Created and Performed by Pamela Mala Sinha

Directed by Alan Dilworth

Like our last play, 887, this play is about a memory, but it could not be more different.

887 was personal and political, but positive and happy.

Crash is also personal, but so intense that I hope it was written from the imagination and not from a real experience. Rape and the memory of rape and post rape behaviour have been much discussed in the last year, but I have never seen such a graphic  presentation of the after effects of a brutal assault on the woman and on those who love her.

Sinha presented this story in a calm and poetic manner, gradually revealing the horrific details. Never too much at once, or we would not have been able to bear it. Her performance was outstanding. The play was gripping and exhausting. I was glad we had to walk home afterwards as I needed the exercise to calm down.


About cathyriggall

Theatre junkie, who thinks live theatre is the ultimate form of living on the edge. You never know what will happen when an actor steps on the stage.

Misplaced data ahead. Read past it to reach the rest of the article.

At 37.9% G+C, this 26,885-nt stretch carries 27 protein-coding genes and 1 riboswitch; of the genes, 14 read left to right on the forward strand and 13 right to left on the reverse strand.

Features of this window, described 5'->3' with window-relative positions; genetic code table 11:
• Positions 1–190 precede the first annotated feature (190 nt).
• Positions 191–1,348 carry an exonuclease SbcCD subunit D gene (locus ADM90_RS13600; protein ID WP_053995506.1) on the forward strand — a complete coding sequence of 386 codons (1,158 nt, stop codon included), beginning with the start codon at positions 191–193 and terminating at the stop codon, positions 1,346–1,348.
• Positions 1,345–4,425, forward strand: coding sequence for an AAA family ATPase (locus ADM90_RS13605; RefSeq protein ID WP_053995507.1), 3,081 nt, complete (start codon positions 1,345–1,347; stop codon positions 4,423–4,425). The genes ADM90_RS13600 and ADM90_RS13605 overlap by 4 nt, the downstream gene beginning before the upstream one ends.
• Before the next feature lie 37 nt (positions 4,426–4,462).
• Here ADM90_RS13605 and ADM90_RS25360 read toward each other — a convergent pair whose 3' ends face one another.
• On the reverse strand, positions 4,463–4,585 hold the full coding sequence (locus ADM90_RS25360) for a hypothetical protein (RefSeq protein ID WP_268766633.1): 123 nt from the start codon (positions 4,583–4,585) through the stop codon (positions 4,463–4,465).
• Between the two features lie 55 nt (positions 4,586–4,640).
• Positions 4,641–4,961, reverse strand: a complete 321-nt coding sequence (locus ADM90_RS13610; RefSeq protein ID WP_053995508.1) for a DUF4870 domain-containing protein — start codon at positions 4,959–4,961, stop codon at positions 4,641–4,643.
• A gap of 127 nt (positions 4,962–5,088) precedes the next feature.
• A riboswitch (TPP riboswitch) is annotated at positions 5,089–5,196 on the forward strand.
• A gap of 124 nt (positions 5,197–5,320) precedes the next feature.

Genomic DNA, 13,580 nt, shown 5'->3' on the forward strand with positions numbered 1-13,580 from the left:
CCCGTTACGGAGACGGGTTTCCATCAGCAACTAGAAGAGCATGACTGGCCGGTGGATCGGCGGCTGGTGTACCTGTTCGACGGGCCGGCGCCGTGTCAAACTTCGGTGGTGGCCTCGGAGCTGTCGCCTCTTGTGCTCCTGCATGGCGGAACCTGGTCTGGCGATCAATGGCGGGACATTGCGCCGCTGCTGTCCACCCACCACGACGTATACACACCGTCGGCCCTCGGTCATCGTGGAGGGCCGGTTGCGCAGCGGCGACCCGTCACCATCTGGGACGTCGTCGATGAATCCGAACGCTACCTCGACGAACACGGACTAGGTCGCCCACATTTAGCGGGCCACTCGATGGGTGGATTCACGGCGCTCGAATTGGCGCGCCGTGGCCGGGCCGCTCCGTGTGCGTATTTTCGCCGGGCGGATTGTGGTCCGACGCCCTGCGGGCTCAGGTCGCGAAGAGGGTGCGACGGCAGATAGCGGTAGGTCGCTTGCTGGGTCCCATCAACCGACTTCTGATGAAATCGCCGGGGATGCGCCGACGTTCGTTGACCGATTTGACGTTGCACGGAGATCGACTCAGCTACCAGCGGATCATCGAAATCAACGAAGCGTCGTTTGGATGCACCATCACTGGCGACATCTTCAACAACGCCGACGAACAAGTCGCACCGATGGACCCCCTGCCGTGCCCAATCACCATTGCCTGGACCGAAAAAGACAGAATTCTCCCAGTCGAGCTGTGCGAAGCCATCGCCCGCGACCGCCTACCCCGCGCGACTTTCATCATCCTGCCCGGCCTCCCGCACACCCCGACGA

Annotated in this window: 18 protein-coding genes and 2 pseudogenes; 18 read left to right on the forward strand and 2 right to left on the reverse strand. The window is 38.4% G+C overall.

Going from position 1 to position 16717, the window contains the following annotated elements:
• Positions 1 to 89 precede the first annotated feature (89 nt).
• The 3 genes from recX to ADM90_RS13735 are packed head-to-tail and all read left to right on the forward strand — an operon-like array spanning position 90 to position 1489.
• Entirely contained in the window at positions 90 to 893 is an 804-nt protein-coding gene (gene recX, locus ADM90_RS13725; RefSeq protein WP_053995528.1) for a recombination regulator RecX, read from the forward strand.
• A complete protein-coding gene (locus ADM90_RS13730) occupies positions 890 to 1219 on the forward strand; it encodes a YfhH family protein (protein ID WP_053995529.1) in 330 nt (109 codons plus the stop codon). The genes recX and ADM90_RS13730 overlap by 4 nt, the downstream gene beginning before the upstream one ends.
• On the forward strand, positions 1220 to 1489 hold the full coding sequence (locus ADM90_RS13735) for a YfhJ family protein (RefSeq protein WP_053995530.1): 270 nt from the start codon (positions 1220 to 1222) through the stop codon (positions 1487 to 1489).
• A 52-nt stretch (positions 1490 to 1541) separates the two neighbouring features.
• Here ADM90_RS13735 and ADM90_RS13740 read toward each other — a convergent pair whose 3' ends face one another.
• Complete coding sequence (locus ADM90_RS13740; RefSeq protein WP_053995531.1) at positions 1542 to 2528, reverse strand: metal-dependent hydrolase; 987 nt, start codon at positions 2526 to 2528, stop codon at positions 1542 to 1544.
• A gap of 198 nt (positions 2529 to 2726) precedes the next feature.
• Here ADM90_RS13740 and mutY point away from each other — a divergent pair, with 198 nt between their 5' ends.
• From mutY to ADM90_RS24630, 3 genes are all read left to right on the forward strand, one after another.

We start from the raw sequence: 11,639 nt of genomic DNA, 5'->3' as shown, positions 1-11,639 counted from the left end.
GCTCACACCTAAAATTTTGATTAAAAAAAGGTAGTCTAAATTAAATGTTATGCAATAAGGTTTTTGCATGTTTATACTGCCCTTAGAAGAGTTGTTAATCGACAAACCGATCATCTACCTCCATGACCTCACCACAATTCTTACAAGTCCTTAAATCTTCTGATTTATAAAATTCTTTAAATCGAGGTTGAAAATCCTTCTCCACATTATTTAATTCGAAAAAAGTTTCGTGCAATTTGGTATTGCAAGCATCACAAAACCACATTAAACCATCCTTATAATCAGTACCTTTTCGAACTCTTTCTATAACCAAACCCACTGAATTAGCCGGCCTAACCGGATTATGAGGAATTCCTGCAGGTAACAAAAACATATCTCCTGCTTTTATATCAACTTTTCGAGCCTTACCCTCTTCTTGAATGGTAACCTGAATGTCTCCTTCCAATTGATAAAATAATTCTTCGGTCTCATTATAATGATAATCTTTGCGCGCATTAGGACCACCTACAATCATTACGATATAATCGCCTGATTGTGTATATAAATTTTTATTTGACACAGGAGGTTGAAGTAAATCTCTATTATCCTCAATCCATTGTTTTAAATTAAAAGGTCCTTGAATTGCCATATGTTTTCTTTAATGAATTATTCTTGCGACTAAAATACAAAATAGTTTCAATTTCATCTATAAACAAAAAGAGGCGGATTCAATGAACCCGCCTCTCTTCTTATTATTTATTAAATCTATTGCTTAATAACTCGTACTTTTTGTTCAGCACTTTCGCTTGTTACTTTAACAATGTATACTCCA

This entry was posted in Soulpepper 2017, Uncategorized and tagged , . Bookmark the permalink.

One Response to Crash

  1. keithhpotter says:

    Okay, so we are doing rape this week: we read the Wife of Bath’s Tale in our Canterbury Tales course, we started watching the third season of Broadchurch and we saw Crash.

    “The Girl”‘s memories of her rape by a taxi driver and of her father’s death (at his funeral?) as she deals with her guilt for not fighting and not being able to remember her attacker is presented in fragments of monologue and dance on a nearly bare stage. Sinha’s performance is gripping, and rather devastating.

    Kimberly Purtell also deserves a shout-out for the lighting design that helped present the story on that nearly empty stage.

    Great production – but I need something lighter and more cheerful next.

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